This optimizations are only about the game by itself. You may also want to build optimized versions of required libraries (SDL, gettext, etc.). If you built them yourself, rebuild them with the optimization arguments you want. For tools written in C, as most are, use CFLAGS instead of CXXFLAGS for C++. If the tool uses a configure script, just type

 CFLAGS="-mcpu=G4 -O3" ./configure ...

This should work with Fink too (CFLAGS="..." fink ...) Don't forget to read the install documentation and requirements of each tool.

Note that, if you used Fink, the compiler will look for tools in /sw/bin before /usr/local/bin.

Build using XCode

This method is currently rather disjointed as some required parts have not been integrated for a while. The most up to date versions of each of the components are listed here, but building versions of Wesnoth older than 1.9 will not work using these instructions.

The Xcode project can be found in the svn tree and is usually up to date. The forum contains a link to a copy of the headers and frameworks needed for early 1.9, but Boost is out of date and the included copy of SDL does not support full screen in Lion. You will need to install your own version of Boost, and get a recent snapshot of SDL from the hg repository to support Lion.

Here are some basic steps to compile with XCode, most of which are taken from the thread discussion on the same topic.


  1. Install XCode tools from the OS X install DVD. You currently need XCode 3.0 or later to use the project file.
  2. Download and extract the source code to a folder; here we assume ~/wesnoth
  3. Download additional compilation material from
-> Copy its contents into ~/wesnoth/projectfiles/Xcode/
  1. Install Boost and replace the copy included with the Mac Compile Stuff download
  2. Download a recent official BFW OS X package
-> The more recent it is, the less likely you are to have problems with the build.
  1. In the recent package, locate SDL.framework and replace the one included in the download
  2. Open BattleForWesnoth.xcodeproj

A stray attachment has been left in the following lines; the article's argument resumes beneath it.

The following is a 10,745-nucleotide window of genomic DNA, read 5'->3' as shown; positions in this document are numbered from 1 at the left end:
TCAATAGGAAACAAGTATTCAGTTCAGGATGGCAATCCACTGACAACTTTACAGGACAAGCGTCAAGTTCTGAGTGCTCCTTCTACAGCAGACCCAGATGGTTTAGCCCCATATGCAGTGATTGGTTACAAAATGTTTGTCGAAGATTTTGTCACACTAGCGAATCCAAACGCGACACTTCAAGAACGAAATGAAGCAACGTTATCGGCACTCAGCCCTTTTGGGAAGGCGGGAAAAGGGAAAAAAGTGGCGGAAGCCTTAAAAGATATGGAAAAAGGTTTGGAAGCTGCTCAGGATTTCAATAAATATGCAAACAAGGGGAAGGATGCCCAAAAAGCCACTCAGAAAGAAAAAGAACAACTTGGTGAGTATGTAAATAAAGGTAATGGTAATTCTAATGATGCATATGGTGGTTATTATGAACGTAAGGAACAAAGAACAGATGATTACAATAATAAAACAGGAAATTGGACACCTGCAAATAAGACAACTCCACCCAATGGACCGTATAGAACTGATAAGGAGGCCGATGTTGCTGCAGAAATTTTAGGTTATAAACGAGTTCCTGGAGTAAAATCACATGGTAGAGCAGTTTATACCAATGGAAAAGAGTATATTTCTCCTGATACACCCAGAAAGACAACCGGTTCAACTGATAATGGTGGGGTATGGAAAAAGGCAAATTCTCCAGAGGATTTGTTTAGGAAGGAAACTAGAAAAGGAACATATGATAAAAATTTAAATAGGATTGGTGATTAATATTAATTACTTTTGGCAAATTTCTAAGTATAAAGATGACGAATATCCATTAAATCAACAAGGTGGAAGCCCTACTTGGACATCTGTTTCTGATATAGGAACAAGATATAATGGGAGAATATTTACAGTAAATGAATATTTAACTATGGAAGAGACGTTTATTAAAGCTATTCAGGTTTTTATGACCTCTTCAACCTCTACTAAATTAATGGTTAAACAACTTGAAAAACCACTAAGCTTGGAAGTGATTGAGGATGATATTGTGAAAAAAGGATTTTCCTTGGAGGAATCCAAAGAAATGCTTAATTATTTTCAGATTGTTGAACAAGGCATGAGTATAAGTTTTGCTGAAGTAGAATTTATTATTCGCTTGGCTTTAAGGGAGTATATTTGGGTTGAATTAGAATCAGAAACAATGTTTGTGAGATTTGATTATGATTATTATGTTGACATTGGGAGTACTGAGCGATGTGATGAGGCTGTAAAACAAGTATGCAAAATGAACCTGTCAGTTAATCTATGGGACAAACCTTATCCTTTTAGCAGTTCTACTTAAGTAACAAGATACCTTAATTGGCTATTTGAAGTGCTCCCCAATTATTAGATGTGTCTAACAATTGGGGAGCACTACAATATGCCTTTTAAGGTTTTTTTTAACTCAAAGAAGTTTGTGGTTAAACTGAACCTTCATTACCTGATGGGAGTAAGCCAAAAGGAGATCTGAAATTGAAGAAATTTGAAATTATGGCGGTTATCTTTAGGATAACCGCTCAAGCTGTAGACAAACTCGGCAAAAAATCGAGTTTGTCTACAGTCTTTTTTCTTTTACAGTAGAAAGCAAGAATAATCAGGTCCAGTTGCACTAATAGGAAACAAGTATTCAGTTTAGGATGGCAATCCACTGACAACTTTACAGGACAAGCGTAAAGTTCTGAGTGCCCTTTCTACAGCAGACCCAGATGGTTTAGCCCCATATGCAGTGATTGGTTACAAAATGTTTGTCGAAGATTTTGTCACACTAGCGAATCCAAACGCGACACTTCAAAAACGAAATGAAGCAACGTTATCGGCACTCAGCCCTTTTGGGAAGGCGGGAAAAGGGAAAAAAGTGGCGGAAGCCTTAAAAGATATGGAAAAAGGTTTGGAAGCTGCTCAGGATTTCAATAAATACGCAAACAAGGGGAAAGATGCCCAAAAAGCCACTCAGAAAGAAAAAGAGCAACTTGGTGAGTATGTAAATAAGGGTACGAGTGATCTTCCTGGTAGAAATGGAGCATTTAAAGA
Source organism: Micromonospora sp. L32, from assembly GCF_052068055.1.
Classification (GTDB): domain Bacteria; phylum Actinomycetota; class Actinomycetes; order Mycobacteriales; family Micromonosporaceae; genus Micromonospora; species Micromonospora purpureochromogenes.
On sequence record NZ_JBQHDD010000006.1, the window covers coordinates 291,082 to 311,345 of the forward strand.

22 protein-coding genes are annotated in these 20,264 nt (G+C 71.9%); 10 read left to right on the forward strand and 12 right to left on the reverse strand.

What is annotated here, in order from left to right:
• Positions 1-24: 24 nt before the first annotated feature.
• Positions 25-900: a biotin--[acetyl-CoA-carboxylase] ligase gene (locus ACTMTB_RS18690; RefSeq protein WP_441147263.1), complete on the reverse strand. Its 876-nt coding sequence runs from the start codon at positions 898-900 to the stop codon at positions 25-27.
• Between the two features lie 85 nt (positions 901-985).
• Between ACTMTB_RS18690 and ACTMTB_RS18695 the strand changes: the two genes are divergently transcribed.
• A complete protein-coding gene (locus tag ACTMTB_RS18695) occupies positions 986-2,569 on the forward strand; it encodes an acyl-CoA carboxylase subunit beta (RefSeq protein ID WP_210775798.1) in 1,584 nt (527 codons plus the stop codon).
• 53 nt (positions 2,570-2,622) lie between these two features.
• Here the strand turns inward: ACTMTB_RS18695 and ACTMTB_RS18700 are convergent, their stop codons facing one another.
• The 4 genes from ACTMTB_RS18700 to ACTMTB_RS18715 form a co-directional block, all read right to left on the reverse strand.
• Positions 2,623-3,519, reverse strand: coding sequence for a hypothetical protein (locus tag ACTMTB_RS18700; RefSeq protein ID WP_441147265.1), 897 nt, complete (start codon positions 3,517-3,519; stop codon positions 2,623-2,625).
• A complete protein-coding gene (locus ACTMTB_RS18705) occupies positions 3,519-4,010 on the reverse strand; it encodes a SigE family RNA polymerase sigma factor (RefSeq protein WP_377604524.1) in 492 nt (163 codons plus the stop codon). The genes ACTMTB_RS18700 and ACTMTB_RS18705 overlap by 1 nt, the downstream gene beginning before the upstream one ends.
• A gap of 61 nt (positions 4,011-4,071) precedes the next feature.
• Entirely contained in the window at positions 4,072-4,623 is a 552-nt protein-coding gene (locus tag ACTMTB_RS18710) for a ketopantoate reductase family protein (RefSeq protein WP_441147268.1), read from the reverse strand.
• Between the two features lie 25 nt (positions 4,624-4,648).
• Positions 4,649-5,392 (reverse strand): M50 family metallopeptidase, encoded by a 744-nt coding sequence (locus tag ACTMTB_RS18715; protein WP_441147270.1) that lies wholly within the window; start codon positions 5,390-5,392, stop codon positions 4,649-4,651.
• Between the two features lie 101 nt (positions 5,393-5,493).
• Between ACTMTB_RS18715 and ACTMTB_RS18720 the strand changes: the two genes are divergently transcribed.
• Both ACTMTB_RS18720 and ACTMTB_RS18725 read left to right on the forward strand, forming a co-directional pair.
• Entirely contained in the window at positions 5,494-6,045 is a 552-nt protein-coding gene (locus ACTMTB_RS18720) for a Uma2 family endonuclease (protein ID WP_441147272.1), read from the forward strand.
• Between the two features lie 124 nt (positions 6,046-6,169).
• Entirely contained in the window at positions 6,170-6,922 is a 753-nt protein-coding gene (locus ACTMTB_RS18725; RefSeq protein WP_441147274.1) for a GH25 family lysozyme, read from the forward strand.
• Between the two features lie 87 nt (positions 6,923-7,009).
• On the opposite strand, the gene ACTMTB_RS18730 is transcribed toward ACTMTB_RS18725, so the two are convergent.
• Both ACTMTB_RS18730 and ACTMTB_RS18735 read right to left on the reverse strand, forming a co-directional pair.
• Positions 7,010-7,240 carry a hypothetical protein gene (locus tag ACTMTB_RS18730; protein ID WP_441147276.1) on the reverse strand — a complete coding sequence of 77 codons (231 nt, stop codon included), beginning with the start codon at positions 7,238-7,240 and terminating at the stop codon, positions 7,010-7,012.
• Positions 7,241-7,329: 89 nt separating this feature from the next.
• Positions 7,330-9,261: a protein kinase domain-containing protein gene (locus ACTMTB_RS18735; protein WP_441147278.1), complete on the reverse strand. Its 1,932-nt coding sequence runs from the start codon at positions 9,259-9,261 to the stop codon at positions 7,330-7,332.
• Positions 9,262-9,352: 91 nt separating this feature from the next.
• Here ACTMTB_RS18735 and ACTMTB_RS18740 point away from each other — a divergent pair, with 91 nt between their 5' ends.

3. Make sure the target you want is selected in the pop-up menu (usually Battle For Wesnoth)
  4. Click Build

Troubleshooting the Build Step

At this point, you may run into an error that causes the build to fail. Here are ways to deal with some of them:

Can't find SDL.h (or similar)

This is usually the first error of many. The XCode project file assumes you installed the SDL frameworks in /Library/Frameworks. If you decide to install them somewhere else (for example, ~/Library/Frameworks), you need to tell the project file where to look.

  1. Expand Targets in the project window, and double-click on Battle for Wesnoth.
  2. Click the Build tab, and make sure Collection is set to Customized Settings .
  3. Click Header Search Paths, and then click Edit.
  4. Click the + to add a new search path, and type in the path to the Headers directory inside the SDL framework.
  5. Repeat the previous step for each of the other SDL frameworks, then click OK and close the Info window.
  6. Locate SDL.framework in the right-hand pane of the project window (it should appear in red), click on it, and then click Info.
  7. Click Choose..., locate SDL.framework on your system, and close the Info window.
  8. Repeat the previous two steps for each of the other SDL frameworks.

Undefined symbols

The project file contains a list of the files in the src folder. If new files were added to the src folder since the last release, your old XCode project file won't know about them. This is less likely to happen when the project file is from the latest release.

  1. Expand the Wesnoth group in the project window.
  2. In the Finder, select any files in the src folder that are not listed in the project window.
  3. Drag them into the src group, and click OK.


Warnings tend to be very likely to occur when building any large project. They will not cause the build to fail, and can generally be ignored, unless they seem particularly ominous.

More About XCode Builds

This build uses a more "Mac-like" set of defaults, for instance putting all the information that is usually in the ~/.wesnoth/ directory into the ~/Library/Application Support/Wesnoth 1.x/ folder, and placing the system-wide game files (which are usually in /usr/local/share/wesnoth/) inside the Battle For folder of the application itself. If you want to use both, just make a symbolic link between the directories:

ln -s Library/Preferences/Wesnoth ~/.wesnoth

Before running this command, make sure ~/.wesnoth does not exist. If necessary, merge the information within it and delete it.

The commandline and Cocoa-app approaches are hopefully going to be merged at some stage in the future, but some additional scripts still need to be written to keep the project file in sync.

See Also